2. A Python raw string literal cannot end with an odd number of backslash characters.

An alternative rule (apparently used in Go, as seen in bigyihsuan's answer) is to just lex the string a character at a time, looking for the closing quote mark. This has the consequence that the literal can't include the closing quote at all, but then backslashes behave completely normally and are easy to understand.

(The above description deliberately glosses over the complication introduced by Python's "triple-quoted" string literals.)

Making raw strings primary

Following the Pythonic principle that "explicit is better than implicit", one could imagine a language in which "raw" strings are the default while strings that use backslash escapes require some special markup (or even an explicit call to an unescaping function, which might be applied at compile-time). This is the approach I am taking in my own design.

With this approach, the standard unescaping scheme would still not be able to use \' or \" escapes (since they could not be present to begin with); but this is not strictly necessary anyway. There are already other commonly understood ways to escape these characters, e.g. with hex codes (\x22 for a double quote and \x27 for a single quote); or one can invent new ones (perhaps \q for a single quote and \Q for a double quote).

Making the unescaping process explicit also offers the opportunity to specify error handling (should a literal like '\c', where there is no such escape sequence, produce a string that actually has a backslash in it? Produce a string with only the c? Raise an exception / cause a compilation error? Something else?).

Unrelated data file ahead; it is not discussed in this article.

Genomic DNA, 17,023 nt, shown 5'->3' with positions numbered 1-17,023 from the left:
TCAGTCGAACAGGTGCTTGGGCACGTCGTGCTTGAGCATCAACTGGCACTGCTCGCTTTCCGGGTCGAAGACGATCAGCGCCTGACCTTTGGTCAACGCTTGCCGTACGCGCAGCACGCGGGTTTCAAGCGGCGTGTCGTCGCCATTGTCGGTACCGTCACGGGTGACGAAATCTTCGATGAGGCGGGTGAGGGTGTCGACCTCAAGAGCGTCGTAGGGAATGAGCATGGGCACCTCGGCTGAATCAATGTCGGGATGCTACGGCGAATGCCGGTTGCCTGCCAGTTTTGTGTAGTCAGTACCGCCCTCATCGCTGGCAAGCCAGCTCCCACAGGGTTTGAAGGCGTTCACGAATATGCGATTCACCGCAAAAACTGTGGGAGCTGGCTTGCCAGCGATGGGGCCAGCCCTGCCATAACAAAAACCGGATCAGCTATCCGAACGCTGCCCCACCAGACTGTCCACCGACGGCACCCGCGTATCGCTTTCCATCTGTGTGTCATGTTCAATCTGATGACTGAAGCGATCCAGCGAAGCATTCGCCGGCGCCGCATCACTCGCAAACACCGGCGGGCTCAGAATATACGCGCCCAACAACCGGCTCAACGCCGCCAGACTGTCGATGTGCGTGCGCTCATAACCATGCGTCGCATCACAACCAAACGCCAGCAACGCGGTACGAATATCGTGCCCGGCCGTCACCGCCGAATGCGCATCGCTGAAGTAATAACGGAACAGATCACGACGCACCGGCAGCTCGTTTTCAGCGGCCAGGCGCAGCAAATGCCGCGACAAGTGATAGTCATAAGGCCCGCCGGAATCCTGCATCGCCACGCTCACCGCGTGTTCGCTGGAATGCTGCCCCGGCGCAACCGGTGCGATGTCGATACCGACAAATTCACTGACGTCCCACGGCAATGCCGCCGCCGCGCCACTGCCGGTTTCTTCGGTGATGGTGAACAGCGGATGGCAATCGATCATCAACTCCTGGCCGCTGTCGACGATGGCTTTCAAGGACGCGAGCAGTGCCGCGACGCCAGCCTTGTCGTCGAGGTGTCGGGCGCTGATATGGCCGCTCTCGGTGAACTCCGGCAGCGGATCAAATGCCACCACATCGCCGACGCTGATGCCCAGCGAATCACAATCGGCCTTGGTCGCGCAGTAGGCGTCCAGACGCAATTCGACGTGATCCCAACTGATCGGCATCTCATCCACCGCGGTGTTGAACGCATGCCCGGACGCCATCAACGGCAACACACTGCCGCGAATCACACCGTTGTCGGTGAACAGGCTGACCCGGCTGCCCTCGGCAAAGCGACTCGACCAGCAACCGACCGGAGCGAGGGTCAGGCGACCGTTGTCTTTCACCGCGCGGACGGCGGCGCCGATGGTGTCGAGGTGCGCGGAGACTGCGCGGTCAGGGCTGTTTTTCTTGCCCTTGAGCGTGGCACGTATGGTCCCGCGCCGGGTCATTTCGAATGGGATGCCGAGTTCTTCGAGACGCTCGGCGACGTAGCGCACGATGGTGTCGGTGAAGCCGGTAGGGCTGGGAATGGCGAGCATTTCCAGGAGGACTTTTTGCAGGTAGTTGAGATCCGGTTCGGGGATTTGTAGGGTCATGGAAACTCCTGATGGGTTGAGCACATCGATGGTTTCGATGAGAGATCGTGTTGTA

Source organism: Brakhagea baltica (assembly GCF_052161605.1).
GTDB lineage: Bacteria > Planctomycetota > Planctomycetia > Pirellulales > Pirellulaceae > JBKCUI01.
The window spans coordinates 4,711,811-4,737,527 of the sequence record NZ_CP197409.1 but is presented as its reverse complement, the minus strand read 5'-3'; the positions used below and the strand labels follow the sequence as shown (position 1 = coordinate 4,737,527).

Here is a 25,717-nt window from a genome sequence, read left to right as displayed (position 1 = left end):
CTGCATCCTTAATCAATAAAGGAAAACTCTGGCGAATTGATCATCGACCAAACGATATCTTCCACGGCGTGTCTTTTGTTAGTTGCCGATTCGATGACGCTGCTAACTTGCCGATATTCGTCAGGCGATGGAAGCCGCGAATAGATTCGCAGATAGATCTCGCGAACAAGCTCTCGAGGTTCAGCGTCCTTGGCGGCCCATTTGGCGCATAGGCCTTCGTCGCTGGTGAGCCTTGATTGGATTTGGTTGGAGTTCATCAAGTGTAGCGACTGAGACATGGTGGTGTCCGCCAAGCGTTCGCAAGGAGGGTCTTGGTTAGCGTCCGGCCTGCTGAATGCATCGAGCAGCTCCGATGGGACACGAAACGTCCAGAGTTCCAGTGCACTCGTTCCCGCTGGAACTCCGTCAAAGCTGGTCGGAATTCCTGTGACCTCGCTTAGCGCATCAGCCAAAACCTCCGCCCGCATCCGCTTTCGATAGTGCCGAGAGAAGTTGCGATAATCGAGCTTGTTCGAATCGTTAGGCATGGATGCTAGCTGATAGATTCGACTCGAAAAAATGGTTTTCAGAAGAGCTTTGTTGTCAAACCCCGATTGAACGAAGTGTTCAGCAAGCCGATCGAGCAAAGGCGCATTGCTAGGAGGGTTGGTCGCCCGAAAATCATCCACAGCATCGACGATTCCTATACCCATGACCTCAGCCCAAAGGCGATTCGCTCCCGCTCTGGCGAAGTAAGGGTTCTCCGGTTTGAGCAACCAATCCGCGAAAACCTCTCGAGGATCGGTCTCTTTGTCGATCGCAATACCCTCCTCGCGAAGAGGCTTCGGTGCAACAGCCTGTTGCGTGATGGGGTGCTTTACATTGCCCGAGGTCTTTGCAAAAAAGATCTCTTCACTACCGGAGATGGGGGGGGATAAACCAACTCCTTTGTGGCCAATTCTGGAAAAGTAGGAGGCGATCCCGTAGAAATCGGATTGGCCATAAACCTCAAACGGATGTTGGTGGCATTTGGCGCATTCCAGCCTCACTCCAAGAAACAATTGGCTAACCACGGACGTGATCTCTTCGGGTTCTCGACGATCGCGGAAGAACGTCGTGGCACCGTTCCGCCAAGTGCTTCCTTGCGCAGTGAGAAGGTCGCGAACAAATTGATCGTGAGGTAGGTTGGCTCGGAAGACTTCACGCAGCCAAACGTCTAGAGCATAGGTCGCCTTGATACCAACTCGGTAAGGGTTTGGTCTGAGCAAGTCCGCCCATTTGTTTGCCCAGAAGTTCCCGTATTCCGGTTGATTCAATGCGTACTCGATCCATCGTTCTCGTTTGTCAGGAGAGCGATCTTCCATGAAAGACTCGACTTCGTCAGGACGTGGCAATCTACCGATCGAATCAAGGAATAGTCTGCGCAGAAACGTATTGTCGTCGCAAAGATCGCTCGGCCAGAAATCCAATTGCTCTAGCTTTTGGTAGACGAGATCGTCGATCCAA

Adding quotes

There are several possible workarounds for the inability to include the closing quote mark in such a raw string literal. Being able to choose between ' and " delimiters is already helpful, of course. If a string needs to contain both, this can be handled by concatenation with another literal, which could be explicit (using whatever string concatenation operator) or implicit (like "a string with both '" ' and " in it'). Another option is special rules for implicit concatenation - for example, it could be understood that implicit concatenation of two raw literals using the same quote type, like 'I' 'll', implicitly adds an intervening quote of that type (to make I'll). This is, in effect, functionally equivalent to "escaping" that quote character by doubling it up (as seen in some CSV dialects).

In my design, raw literals with the same quote type are implicitly concatenated with that quote when they appear on the same line of the source file, and with a newline when they appear on consecutive lines. The latter makes it easy to write multi-line raw-literal text without needing to worry about leading indentation.

  • $\begingroup$ In addition to some CSV dialects, doubling-up the quote character to escape it is also used in VBScript, and apparently FORTRAN 77. I suspect there are several more languages. $\endgroup$
    – kaya3
    Sep 11 at 20:52

You must log in to answer this question.

Not the answer you're looking for? Browse other questions tagged .